Individual Amino Acid Stable Isotope Geochemistry: New Proxies in Paleoceanography, Paleoecology, and Biogeochemical Cycles
Matthew McCarthy (Université de Californie)
Matthew McCarthy est professeur à l’université de Californie.
In the past two decades compound-specific isotope analysis of amino acids (CSI-AA) has exploded, moving from a novel analysis performed by a few labs to an increasingly mainstream technique, employed across a steadily increasing range of disciplines from ecology, archaeology, paleoceanography, geomicrobiology, and biogeochemical cycle research. Amino acid stable carbon (δ13CAA) and nitrogen (δ15NAA) measurements remain the best developed applications, with D/H ratios of AA and molecular position-specific isotopes representing the next frontier.
Most work to date has focused on establishing trophic connectivity and baseline isotope values in modern and Anthropocene ecological applications. However, CSI-AA also has enormous potential for paleo studies. A wide range of δ15NAA and δ13CAA proxies have now been adapted for reconstruction of past N and C cycles, including primary production assemblages, nutrient and export production isotope values. When coupled with appropriate archives, these approaches represent an entirely new suite of paleo-tools, based on the most abundant class of nitrogenous molecules in well preserved organic material, and offering information about specific processes far beyond common bulk stable isotope records.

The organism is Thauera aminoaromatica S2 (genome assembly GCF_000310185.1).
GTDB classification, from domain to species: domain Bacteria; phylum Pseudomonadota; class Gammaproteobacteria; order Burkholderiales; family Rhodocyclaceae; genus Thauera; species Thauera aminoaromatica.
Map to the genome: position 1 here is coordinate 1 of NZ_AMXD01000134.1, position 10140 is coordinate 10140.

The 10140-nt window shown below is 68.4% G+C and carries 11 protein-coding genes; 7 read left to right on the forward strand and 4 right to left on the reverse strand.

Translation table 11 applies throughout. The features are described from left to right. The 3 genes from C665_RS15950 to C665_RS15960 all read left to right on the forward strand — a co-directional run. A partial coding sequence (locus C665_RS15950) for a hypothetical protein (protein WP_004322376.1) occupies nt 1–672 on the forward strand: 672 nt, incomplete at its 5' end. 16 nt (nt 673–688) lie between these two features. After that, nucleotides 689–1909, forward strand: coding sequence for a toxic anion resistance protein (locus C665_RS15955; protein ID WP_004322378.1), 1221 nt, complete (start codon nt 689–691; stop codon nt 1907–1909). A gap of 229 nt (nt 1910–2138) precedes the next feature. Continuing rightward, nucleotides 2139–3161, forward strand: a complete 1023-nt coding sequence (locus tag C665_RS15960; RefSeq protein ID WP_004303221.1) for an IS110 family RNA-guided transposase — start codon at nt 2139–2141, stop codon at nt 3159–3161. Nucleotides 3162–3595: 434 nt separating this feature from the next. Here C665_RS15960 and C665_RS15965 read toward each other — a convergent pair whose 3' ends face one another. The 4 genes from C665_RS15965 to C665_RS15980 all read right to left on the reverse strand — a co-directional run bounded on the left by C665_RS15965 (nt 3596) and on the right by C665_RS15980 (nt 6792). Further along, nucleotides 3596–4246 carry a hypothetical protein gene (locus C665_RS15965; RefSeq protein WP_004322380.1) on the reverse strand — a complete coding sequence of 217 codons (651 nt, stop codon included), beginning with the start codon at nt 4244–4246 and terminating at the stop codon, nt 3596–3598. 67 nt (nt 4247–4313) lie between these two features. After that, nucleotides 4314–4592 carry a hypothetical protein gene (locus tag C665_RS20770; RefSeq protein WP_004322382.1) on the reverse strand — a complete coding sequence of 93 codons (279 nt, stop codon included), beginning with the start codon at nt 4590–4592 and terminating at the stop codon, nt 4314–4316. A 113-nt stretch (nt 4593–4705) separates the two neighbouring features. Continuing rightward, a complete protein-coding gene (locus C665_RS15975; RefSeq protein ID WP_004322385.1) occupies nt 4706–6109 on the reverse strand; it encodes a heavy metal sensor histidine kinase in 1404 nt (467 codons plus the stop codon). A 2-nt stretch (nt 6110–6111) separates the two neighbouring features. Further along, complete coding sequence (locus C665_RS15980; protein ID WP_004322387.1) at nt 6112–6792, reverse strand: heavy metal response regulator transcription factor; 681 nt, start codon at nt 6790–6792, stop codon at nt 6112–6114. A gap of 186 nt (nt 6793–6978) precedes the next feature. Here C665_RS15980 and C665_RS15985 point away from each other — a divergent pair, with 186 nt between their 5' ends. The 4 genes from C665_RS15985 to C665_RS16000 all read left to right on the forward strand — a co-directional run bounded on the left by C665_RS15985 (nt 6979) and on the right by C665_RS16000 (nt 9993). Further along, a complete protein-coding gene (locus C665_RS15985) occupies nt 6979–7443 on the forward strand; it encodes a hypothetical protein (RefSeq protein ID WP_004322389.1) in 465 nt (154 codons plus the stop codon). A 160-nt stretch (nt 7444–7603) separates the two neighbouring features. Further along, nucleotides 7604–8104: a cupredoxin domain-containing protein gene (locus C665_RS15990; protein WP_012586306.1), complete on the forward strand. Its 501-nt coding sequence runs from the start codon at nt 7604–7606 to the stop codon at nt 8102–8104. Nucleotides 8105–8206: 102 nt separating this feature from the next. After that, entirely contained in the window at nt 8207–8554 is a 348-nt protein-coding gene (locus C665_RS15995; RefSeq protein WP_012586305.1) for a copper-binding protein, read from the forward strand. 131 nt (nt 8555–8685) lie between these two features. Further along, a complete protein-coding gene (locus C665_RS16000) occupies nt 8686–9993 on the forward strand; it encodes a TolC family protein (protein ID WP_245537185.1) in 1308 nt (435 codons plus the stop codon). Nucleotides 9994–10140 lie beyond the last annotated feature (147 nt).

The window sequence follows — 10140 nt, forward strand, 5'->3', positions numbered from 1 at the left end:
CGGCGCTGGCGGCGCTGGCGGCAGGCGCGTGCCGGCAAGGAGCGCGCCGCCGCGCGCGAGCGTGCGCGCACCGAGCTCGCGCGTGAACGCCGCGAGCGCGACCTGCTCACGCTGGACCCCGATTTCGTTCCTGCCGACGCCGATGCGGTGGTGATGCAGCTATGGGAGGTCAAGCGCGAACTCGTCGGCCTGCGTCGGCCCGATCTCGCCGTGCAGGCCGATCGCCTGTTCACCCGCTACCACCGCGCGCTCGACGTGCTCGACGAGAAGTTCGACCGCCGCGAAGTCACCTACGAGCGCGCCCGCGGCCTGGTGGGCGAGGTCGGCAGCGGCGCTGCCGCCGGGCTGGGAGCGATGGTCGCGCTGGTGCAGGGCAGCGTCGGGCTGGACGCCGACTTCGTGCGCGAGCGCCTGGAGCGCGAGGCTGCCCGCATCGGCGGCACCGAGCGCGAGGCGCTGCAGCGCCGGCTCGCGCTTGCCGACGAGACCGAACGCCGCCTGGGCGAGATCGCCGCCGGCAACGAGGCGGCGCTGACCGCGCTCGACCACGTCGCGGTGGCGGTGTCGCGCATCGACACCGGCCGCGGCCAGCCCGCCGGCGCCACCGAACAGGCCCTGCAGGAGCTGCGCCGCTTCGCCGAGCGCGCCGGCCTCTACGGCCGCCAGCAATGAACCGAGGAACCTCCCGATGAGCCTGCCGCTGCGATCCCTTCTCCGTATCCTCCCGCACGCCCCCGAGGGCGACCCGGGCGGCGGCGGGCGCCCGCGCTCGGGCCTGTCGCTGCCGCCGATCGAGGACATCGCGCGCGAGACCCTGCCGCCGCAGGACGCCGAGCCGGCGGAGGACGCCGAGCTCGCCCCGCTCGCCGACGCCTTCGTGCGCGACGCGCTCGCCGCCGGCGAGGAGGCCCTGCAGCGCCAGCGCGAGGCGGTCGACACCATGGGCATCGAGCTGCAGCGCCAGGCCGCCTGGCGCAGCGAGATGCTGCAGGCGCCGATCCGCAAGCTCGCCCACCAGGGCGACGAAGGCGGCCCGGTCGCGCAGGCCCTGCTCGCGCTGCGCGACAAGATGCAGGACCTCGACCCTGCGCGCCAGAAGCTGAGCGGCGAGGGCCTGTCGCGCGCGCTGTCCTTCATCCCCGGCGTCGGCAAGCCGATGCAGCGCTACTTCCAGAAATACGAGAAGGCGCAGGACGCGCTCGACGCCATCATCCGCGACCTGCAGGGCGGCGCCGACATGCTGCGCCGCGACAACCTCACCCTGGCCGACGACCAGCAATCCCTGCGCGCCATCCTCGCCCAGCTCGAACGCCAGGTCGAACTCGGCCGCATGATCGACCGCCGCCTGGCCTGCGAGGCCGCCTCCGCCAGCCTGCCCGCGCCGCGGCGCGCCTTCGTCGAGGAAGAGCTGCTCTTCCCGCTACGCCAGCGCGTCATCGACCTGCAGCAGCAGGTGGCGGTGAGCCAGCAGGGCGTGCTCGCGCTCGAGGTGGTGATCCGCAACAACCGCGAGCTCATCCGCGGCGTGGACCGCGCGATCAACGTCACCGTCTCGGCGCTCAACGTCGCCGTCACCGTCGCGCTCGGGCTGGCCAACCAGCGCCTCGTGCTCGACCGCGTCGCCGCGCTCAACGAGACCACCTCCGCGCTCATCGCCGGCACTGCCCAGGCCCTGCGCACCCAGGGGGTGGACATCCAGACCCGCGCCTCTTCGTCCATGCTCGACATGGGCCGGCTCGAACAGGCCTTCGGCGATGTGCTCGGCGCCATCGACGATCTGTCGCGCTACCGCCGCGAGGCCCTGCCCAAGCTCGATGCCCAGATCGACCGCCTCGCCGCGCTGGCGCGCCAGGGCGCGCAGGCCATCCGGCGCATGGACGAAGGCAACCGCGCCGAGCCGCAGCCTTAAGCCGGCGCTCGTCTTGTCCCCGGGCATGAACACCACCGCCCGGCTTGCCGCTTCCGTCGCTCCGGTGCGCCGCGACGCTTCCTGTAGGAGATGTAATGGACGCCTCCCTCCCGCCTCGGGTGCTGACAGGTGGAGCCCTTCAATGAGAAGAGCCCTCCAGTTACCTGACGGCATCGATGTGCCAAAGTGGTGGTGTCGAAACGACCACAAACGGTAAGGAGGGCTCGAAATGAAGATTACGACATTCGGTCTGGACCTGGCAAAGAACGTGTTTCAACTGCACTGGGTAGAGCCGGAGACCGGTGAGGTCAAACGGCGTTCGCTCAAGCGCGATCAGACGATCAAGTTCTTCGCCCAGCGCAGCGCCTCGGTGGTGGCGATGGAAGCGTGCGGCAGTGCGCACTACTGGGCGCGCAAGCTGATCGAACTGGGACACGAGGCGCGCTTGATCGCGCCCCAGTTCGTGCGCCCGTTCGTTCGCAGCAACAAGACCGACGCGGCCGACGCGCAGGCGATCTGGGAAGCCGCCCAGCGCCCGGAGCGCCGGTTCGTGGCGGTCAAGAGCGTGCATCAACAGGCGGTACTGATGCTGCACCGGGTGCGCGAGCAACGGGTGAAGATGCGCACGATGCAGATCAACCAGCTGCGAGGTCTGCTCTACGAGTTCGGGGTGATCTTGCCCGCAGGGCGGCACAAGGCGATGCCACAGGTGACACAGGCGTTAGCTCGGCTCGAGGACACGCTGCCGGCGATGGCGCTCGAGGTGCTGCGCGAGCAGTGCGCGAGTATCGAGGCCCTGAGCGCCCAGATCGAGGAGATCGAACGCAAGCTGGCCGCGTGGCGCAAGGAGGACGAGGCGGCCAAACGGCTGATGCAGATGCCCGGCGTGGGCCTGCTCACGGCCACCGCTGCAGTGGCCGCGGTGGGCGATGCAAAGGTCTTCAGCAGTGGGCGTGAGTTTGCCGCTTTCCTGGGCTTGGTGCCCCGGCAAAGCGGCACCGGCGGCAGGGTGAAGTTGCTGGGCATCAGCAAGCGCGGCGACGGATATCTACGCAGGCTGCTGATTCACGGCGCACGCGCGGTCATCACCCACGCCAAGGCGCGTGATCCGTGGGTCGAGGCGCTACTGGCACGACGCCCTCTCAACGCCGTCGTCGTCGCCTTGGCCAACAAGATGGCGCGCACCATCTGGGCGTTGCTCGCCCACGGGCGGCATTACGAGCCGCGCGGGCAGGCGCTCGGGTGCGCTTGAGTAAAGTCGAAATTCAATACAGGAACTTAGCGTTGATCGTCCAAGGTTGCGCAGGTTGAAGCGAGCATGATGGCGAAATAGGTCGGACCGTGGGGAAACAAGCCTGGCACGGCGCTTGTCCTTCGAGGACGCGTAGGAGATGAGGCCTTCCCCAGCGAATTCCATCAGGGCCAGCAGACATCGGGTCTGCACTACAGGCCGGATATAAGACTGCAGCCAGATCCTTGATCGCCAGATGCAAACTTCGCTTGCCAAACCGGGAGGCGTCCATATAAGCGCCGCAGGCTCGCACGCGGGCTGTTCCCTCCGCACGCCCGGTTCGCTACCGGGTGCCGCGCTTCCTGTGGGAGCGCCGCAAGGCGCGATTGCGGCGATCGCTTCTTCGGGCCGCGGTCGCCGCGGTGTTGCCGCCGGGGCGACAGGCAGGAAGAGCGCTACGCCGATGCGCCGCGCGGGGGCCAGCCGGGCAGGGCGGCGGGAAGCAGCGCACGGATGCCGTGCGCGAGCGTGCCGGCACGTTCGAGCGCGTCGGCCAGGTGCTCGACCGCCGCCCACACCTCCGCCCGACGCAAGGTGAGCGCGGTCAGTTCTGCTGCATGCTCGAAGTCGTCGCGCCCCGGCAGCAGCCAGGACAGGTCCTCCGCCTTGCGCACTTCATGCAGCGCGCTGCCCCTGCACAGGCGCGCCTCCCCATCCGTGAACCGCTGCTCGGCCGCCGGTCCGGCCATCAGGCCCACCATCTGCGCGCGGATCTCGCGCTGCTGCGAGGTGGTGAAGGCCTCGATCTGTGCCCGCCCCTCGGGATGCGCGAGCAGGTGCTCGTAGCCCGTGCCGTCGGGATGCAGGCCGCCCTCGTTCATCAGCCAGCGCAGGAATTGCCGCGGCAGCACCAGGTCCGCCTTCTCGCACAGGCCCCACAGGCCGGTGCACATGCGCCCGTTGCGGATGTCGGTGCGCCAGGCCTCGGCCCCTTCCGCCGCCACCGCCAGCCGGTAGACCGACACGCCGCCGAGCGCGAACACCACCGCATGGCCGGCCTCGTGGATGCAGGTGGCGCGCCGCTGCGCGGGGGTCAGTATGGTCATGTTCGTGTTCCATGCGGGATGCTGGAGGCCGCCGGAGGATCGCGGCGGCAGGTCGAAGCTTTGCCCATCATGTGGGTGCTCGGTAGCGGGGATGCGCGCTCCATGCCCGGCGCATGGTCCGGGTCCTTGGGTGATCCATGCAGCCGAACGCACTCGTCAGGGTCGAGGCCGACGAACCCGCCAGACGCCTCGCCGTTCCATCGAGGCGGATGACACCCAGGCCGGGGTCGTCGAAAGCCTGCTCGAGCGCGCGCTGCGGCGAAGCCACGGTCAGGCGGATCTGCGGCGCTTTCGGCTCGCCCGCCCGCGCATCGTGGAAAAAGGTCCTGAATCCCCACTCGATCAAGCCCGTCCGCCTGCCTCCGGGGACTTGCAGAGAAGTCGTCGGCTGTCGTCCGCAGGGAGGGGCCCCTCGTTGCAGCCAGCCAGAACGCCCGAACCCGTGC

This talk will present an overview CSI-AA techniques and potential applications, focused primarily on δ13CAA and δ15NAA applications in paleo-archives, fossils, and microfossils, for reconstructing the ocean N cycle progressively farther back in time. It will ask how far the past it may be possible to apply this approach, in the face of organic diagenesis and degradation.
LOCEAN, couloir 45-55, 4e étage, pièce 417
4, place Jussieu 75005 Paris
Meeting ID: 928 2505 0021